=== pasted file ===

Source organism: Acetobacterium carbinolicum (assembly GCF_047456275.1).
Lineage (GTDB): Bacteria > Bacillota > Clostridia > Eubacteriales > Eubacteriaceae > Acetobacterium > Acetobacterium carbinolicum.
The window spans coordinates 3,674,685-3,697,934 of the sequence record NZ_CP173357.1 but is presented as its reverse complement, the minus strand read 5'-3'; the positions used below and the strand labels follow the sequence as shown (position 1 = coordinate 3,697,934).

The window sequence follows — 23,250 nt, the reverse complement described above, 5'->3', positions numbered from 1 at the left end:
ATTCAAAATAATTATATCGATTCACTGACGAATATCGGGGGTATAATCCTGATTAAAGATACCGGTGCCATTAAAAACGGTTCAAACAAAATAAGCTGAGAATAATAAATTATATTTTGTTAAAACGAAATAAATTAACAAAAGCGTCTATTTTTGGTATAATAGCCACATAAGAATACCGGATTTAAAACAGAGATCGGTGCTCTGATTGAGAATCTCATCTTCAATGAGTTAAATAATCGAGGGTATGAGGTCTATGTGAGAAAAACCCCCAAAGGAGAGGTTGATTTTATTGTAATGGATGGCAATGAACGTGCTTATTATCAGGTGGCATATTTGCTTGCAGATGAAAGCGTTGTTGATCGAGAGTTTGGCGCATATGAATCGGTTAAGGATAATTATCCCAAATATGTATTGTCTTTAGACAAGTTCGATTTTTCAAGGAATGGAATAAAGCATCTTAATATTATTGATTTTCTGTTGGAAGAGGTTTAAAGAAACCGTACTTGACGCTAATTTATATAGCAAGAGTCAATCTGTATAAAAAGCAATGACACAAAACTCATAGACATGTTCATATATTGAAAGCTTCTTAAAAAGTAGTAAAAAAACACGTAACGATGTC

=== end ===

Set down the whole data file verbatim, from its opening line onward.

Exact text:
Source organism: Acetobacterium carbinolicum (assembly GCF_047456275.1).
Lineage (GTDB): Bacteria > Bacillota > Clostridia > Eubacteriales > Eubacteriaceae > Acetobacterium > Acetobacterium carbinolicum.
The window spans coordinates 3,674,685-3,697,934 of the sequence record NZ_CP173357.1 but is presented as its reverse complement, the minus strand read 5'-3'; the positions used below and the strand labels follow the sequence as shown (position 1 = coordinate 3,697,934).

The window sequence follows — 23,250 nt, the reverse complement described above, 5'->3', positions numbered from 1 at the left end:
ATTCAAAATAATTATATCGATTCACTGACGAATATCGGGGGTATAATCCTGATTAAAGATACCGGTGCCATTAAAAACGGTTCAAACAAAATAAGCTGAGAATAATAAATTATATTTTGTTAAAACGAAATAAATTAACAAAAGCGTCTATTTTTGGTATAATAGCCACATAAGAATACCGGATTTAAAACAGAGATCGGTGCTCTGATTGAGAATCTCATCTTCAATGAGTTAAATAATCGAGGGTATGAGGTCTATGTGAGAAAAACCCCCAAAGGAGAGGTTGATTTTATTGTAATGGATGGCAATGAACGTGCTTATTATCAGGTGGCATATTTGCTTGCAGATGAAAGCGTTGTTGATCGAGAGTTTGGCGCATATGAATCGGTTAAGGATAATTATCCCAAATATGTATTGTCTTTAGACAAGTTCGATTTTTCAAGGAATGGAATAAAGCATCTTAATATTATTGATTTTCTGTTGGAAGAGGTTTAAAGAAACCGTACTTGACGCTAATTTATATAGCAAGAGTCAATCTGTATAAAAAGCAATGACACAAAACTCATAGACATGTTCATATATTGAAAGCTTCTTAAAAAGTAGTAAAAAAACACGTAACGATGTC